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David Cameron to defend equal marriage policy amid vociferous Tory revolt

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  1. “Williams Hague said the Conservative Party would look out of touch if they failed to support marriage equality” – out of touch? Surely not!

  2. “Michael Fabricant, a Tory vice-chairman, said he was “disturbed” to hear of ministerial aides warning backbenchers that their careers would be dented if they failed to support the government.”

    Because they will die out faster than the dinosaurs when their vote is known that’s why. No one in the Conservative Party is going to harm their careers. It’s the younger voters who are going to be watching these old fogies like hawks who will.

  3. PantoHorse 4 Feb 2013, 1:48pm

    Tories are revolting…. heh

  4. Oh dear. Dave is between a rock and a hard place. He has taken this risk partly to remodel the party’s well-deserved bad reputation. This revolt shows that the core of the party is still the same old nasty Tories.

  5. Robert in S. Kensington 4 Feb 2013, 1:53pm

    130 Tory MPs voting for equal marriage is by no means a bad number, I was expecting far less, maybe 50. Nice surprise amid all the histrionics and hysteria coming from the opposition today. They know it’s going to happen hence their desperate rants. Expect more as the vote approaches.

    I’m thrilled that Cameron is not caving in. The Evening Standard last year said if he hangs in, it will get through. I firmly believe it. He is on the right side of history and so too are MPs voting a resounding ‘yes’ tomorrow.

    1. bobbleobble 4 Feb 2013, 1:59pm

      I think there’ll definitely be 100 plus Tory aye votes. I still think the largest block of Tories tomorrow will vote yes. It’ll be close but I think most anti-Tories will either abstain or stay away. A large number in the middle of all of this won’t want to piss of either side and staying away means they get to do that. In fact it wouldn’t surprise me if more Tories stayed away than actually voted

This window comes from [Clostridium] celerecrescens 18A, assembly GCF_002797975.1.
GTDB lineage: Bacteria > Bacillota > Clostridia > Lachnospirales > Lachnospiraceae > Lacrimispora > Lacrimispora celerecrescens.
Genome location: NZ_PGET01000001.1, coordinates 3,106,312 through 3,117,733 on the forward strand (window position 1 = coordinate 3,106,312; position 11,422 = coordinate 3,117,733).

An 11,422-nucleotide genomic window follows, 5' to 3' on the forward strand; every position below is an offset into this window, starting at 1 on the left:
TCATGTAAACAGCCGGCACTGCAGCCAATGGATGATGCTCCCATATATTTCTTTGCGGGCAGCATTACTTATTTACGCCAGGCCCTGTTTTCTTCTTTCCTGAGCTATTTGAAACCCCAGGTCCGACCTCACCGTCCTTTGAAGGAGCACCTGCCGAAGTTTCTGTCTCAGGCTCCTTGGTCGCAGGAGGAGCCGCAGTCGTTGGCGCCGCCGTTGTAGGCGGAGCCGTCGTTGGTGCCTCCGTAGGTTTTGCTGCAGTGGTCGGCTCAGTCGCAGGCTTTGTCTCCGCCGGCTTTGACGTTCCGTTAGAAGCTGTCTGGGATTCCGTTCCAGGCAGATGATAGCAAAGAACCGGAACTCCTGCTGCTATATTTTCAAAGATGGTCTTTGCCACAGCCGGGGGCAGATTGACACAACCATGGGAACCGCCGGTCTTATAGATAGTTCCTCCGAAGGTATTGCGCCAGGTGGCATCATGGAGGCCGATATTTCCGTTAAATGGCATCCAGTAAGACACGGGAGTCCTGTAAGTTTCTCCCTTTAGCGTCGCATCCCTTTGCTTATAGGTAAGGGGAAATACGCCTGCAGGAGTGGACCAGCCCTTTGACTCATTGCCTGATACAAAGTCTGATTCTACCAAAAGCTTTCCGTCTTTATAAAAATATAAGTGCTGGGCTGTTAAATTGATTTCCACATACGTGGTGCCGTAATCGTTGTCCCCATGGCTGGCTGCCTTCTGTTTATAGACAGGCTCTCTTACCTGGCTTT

2. Agreed – at one time I feared all the backbenchers might vote against, but the party leadership has used a lot of political capital to pressure the waverers.

      I’m also sure that bobbleobble is right that many antis will abstain.

      Although the Bill will go through in the Commons, it is still really important that people keep emailing their MPs, and asking friends and family to do the same. http://www.c4em.org.uk/

      The bigger the majority, the more pressure the Lords will be under to approve this. I think it is almost certain that the government will use the Parliament Act to force this through if necessary, but even that means delay and much more media unpleasantness. A strong yes vote in the Commons will weaken the antis significantly.

      1. I don’t think the lords will stop this going through – remember the civil partner act started off in the lords, it wasn’t a gov sponsored bill.
        Just because the lords is full of old men doesn’t mean they wont vote in favor.

  6. The BBC reports that in response to the 23 Tory dinosaurs who wrote protesting against SSM to Cameron yesterday, 50 other Tory party chairs have written today in favour……Nice…

    1. bobbleobble 4 Feb 2013, 1:59pm

      Hehe!

  7. Gino Meriano 4 Feb 2013, 2:24pm

    we NEED………Civil Marriage open to same sex couples and Civil Partnerships to opposite sex couples

    job done, now listen up and act

  8. Janet Lameck 4 Feb 2013, 3:27pm

    Ban it and you’ll get DUMPED in the next election. LGBT people are all voters.

    1. Barrybear1980 4 Feb 2013, 5:45pm

      That is why Mr Cameron is sticking with it, he is too far down the road to change his mind even if he wanted too.

  9. I think the Tories have already damaged their election prospects for 2015 with out the help of legalising marriage equality. The really isn’t going to make a difference!

  10. For the first time in my life, I actually have some admiration for a Tory MP. david Cameron has show remarkable courage over this issue and. credit where credit is due. In the face of rabid, bigoted and plain homophobic opposition from his constituency officers, he has told them, in no uncertain terms, to B Off. Well done, Mr. C. Worry not. By the time of the next election, most of your opponents will have forgotten they were ever so worked up about this issues.

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